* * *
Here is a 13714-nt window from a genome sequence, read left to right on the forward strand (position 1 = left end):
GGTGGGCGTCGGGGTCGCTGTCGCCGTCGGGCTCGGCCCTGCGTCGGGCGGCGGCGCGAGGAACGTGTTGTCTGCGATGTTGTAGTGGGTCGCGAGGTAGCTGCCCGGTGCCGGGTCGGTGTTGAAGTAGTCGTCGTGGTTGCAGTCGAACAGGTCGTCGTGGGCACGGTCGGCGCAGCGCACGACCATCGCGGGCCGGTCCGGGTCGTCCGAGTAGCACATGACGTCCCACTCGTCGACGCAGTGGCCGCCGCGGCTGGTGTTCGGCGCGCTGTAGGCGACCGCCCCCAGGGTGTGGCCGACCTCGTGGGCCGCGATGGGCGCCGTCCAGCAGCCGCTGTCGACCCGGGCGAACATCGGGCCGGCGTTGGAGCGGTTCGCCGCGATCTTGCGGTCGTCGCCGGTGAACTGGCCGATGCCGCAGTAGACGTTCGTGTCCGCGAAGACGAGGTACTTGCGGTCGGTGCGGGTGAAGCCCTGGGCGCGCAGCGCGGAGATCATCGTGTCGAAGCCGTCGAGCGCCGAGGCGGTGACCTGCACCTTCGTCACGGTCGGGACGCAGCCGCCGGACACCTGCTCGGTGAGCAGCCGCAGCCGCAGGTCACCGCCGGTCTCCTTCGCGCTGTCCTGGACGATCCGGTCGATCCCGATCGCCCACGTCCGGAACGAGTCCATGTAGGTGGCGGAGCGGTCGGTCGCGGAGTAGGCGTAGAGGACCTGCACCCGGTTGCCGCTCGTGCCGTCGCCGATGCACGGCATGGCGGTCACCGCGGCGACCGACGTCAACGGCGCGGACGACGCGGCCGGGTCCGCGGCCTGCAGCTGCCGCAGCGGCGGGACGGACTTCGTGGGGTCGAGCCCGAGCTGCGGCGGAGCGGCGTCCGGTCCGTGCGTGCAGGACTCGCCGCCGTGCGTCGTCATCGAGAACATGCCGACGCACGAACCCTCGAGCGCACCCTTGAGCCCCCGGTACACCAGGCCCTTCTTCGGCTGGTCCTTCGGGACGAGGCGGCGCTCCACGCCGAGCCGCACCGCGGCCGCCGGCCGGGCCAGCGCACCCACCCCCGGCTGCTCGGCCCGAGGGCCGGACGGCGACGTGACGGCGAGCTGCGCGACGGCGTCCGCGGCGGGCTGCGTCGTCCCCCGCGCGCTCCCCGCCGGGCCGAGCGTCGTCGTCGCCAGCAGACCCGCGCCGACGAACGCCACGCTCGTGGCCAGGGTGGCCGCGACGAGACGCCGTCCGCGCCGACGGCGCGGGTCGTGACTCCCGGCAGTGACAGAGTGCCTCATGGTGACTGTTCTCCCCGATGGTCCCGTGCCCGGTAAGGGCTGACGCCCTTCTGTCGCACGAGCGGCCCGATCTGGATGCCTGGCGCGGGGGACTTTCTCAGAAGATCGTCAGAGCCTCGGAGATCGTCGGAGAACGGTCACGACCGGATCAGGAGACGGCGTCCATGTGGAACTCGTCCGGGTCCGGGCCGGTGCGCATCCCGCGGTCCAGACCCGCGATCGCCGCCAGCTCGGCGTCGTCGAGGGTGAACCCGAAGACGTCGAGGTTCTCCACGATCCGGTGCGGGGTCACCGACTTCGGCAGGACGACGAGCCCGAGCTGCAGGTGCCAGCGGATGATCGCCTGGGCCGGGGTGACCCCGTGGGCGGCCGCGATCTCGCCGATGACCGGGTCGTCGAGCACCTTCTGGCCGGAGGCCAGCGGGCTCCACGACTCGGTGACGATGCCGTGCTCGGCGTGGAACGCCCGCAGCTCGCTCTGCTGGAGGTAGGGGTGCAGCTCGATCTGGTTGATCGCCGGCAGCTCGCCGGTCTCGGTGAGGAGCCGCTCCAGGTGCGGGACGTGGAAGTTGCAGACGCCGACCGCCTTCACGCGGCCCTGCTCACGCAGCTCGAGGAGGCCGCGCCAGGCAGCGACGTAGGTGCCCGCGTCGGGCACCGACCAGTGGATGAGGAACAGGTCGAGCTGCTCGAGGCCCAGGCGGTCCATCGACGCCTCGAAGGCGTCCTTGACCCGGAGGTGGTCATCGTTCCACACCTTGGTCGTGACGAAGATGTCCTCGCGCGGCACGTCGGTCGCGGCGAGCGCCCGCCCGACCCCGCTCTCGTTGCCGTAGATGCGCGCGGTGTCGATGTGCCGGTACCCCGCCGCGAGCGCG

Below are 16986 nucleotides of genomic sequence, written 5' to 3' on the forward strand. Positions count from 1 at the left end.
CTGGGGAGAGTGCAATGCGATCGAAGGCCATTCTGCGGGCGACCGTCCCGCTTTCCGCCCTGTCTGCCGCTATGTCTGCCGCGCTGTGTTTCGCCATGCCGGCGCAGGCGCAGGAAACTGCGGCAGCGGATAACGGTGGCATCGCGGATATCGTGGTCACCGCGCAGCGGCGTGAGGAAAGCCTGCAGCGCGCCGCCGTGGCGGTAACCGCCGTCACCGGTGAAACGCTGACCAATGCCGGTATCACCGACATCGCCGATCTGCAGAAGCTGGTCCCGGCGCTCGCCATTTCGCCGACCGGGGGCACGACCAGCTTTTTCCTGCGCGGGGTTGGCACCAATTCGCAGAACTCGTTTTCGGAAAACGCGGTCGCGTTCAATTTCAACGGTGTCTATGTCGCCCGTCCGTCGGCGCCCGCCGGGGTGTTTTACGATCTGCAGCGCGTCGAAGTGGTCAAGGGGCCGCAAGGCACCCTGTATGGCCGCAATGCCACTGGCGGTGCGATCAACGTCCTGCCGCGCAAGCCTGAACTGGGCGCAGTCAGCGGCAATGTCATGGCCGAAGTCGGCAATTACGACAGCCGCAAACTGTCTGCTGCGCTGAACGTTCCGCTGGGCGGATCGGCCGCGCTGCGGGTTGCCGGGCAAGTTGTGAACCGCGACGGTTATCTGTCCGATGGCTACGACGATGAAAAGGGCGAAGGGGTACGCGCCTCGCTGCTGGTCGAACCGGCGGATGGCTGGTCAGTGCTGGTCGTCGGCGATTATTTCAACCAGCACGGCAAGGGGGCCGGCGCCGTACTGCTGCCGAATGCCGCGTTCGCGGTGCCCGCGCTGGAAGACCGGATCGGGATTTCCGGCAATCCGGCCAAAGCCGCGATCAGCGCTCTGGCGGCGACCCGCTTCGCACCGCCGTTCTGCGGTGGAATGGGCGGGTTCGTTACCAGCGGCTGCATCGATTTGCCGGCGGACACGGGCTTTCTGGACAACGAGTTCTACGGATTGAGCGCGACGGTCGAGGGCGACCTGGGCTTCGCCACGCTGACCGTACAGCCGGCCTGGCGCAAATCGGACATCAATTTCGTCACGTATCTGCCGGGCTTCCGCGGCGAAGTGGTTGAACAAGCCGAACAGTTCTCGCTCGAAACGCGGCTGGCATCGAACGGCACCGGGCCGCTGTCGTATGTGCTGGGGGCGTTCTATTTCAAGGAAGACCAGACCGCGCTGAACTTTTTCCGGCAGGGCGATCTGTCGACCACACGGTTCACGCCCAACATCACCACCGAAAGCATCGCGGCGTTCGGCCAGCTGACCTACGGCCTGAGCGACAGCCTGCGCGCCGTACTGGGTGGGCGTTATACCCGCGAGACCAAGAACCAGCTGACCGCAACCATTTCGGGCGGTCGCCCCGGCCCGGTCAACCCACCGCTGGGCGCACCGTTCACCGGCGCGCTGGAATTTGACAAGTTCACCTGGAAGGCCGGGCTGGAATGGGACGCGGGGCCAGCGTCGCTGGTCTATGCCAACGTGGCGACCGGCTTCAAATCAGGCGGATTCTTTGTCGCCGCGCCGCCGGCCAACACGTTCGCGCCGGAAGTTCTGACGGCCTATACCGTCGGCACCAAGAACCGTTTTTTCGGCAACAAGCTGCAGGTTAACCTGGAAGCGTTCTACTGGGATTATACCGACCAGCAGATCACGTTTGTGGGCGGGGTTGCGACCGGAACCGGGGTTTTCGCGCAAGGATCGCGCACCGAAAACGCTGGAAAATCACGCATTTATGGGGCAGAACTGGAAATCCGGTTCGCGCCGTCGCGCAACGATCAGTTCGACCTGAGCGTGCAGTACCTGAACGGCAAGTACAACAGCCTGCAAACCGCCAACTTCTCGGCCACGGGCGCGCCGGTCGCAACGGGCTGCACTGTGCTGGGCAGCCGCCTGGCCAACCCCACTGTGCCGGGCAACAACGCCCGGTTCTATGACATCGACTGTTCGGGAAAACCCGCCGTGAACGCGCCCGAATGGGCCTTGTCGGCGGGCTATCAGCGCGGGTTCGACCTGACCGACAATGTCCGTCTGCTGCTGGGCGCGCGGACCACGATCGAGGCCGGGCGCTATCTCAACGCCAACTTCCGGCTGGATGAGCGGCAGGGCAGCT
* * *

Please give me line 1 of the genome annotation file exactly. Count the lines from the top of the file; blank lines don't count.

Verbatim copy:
Here is a 13714-nt window from a genome sequence, read left to right on the forward strand (position 1 = left end):